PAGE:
IFOA 2011: The Highs and Lows of Book-to-Film Adaptations

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IFOA 2011: The Highs and Lows of Book-to-Film Adaptations

When it comes to bringing books to the screen, how much is sacred?

Friday night at the Harbourfront Centre, (L–R) Tom Perrotta, Marieke van der Pol, Russell Banks, and Richard Crouse talk adaptations. Photo by Laura Godfrey/Torontoist.

For a panel discussion between three authors on the topic of book-to-film adaptations, last night’s event at the International Festival of Authors had a surprising focus on the perils of a movie being too true to the novel. Moderated by Canada AM film critic Richard Crouse, the discussion included authors Russell Banks (Lost Memory of Skin, and The Sweet Hereafter), Tom Perrotta (The Leftovers, and Election), and Holland-based Marieke van der Pol (Bride Flight).

All of these authors have been involved in screenwriting—sometimes for their own works, sometimes for others—and acknowledge that for many novels, big changes have to be made to ensure big screen success. “If you’re going to be adamant that there’s going to be a literal translation, I think it’s going to be dead on arrival,” said Perrotta. His 1998 novel Election ended up being adapted into the Reese Witherspoon and Matthew Broderick movie of the same name, which Perrotta says got the kind of reviews he had hoped he would read about for his book.

There are plenty of adaptations where a well-meaning faithfulness to the source material can lead to a perilous road. (Speaking of which, 2009’s The Road was a movie so bleak it made us wish the cannibalistic scavengers would just take us already. Cormac McCarthy’s book, though, somehow finds a touching, manageable tone.) Any book whose success is largely dependent on a particular writing style or narrative voice runs the risk of not translating well. “Anyone who has seen Lolita will immediately feel the poverty of that film, because that voice just can’t be there,” said Perrotta. “The action is provocative, the character is interesting, but with the voice separated out, it just doesn’t feel rich in the same way.”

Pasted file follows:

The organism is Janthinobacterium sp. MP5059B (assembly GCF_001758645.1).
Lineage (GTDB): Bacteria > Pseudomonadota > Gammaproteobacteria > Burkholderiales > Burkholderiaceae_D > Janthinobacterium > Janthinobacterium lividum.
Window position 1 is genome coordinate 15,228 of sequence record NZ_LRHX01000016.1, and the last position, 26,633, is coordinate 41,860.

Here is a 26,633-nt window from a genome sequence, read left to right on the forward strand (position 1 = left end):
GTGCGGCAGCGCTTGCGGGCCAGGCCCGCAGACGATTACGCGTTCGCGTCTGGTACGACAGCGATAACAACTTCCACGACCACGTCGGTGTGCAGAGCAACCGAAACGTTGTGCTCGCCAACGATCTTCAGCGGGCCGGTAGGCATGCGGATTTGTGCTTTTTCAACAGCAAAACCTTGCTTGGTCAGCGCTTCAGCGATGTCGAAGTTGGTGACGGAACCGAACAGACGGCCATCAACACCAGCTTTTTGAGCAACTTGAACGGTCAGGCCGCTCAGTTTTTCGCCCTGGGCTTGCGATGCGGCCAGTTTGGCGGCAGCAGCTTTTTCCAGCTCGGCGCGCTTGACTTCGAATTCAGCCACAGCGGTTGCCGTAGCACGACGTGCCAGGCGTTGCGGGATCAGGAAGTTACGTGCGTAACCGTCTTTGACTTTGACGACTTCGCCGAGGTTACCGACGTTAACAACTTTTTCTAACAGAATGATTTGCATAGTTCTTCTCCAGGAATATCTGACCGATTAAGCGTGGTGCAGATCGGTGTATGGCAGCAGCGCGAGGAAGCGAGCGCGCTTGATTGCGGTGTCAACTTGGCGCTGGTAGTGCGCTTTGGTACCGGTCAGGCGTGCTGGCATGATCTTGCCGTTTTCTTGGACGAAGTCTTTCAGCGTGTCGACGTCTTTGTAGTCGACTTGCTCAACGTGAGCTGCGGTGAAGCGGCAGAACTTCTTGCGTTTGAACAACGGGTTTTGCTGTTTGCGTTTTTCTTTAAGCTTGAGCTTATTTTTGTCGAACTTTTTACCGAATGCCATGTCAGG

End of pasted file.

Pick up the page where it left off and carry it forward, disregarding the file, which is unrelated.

Banks, whose novel The Sweet Hereafter was adapted by Atom Egoyan, echoed Perrotta’s sentiments: “This might be heresy for a novelist to say, but I think filmmakers are too faithful to the novels, and intimidated by the text of the novel,” he said. “They’re never intimidated by the novelist, but they are intimidated by the reputation of the text, and the role it plays in culture at large. It would be better if they were more reckless.”

An example of a screenplay that really took apart a novel and made it into something new? As pointed out by Perrotta, Charlie (and Donald) Kaufman’s aptly titled Adaptation, the surrealistic comedy/drama based very, very loosely on Susan Orlean’s novel The Orchid Thief (which was itself based on her original article for The New Yorker). Not that we’d want every adaptation to stray so wildly from the characters and plot of its novel—but with Adaptation movie, which manages to focus on the writer’s block of the screenwriter himself, navel-gazing is turned into a high art.

There’s a lot of pressure when beloved books are being adapted for the big screen, and a certain faithfulness is worthwhile. But even authors will admit that sometimes, things need to be cut, and sometimes—brace yourselves—the ending needs to be changed. But Banks says even that is not sacred to him as an author, in terms of feeling comfortable with an adaptation of his own work. “If the atmosphere and the tone of the novel are carried over into the film, I feel in some way the moral or ethical centre of the film has been carried over,” he said. “Because as a novelist, that’s where it lies, really—it’s in the details, it’s in the tone.”

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